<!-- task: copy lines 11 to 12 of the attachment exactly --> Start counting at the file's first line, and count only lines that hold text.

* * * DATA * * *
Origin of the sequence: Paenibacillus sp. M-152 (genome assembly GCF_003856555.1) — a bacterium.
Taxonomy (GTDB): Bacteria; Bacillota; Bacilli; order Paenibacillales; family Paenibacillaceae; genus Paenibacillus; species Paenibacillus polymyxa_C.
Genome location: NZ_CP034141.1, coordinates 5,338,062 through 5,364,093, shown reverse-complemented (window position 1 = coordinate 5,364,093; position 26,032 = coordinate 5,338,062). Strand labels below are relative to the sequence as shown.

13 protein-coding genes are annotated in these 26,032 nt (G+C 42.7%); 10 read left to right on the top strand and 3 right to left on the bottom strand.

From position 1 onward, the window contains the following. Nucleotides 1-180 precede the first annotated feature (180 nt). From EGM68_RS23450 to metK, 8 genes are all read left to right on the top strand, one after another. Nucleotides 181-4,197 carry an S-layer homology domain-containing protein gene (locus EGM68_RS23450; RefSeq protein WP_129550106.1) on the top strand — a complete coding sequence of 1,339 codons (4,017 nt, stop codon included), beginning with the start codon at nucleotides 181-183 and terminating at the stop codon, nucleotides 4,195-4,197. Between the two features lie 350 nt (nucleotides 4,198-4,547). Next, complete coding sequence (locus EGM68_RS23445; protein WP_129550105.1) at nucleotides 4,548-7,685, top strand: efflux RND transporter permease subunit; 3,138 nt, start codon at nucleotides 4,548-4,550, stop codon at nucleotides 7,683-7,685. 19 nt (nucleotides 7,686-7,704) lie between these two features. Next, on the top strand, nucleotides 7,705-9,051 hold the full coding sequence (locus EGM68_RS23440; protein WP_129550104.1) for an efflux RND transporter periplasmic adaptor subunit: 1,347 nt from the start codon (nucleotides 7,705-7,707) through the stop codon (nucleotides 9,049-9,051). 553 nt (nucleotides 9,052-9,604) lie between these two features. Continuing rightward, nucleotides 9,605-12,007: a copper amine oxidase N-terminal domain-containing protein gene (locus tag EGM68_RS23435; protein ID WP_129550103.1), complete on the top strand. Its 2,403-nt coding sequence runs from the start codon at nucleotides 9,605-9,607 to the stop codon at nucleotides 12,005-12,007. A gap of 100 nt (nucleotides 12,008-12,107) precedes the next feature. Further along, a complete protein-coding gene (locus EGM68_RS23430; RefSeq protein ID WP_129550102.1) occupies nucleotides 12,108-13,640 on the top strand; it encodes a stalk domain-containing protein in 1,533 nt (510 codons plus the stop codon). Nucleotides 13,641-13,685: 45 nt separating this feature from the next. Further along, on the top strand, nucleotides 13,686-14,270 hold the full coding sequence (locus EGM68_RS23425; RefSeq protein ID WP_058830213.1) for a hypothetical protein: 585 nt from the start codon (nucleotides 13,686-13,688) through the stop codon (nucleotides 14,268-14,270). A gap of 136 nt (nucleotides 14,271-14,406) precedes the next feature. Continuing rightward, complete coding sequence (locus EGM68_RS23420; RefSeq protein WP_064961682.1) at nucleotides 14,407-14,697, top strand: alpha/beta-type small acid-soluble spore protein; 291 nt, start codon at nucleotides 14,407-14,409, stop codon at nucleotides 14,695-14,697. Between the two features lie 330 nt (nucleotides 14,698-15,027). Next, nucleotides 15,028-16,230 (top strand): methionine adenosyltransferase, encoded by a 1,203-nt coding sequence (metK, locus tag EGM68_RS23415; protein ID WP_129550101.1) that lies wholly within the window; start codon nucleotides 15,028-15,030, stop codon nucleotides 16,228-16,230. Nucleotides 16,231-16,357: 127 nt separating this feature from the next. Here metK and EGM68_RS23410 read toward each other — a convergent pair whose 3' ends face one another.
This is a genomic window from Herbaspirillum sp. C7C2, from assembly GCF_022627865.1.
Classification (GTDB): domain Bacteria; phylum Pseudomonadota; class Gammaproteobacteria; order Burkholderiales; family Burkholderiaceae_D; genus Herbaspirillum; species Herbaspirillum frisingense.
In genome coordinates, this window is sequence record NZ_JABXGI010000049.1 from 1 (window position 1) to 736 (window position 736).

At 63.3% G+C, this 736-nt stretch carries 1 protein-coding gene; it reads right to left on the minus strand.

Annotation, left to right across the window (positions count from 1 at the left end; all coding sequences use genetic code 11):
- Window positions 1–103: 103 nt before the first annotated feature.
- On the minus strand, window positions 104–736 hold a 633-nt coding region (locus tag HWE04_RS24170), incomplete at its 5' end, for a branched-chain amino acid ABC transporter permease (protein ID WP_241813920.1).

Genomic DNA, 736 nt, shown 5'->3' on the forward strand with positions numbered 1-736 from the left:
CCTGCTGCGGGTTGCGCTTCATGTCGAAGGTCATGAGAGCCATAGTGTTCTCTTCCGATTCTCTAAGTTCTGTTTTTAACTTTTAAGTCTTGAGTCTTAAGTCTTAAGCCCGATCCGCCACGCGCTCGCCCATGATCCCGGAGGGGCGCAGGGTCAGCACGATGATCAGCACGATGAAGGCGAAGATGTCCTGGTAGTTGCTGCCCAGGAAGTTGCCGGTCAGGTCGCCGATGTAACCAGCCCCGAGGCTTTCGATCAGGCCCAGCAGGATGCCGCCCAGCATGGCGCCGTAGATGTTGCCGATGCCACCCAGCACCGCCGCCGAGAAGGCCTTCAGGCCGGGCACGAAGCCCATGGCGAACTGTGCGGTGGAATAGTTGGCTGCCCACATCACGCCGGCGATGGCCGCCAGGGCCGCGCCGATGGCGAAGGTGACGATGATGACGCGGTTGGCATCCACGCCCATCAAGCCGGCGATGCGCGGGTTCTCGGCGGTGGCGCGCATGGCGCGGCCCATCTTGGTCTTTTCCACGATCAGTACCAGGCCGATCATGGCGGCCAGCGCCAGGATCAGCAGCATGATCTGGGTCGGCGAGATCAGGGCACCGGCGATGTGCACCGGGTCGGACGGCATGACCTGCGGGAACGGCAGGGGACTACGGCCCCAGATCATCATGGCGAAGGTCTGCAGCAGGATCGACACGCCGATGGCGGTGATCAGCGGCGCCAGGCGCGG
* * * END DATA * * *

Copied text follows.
- Window positions 1–103: 103 nt before the first annotated feature.
- On the minus strand, window positions 104–736 hold a 633-nt coding region (locus tag HWE04_RS24170), incomplete at its 5' end, for a branched-chain amino acid ABC transporter permease (protein ID WP_241813920.1).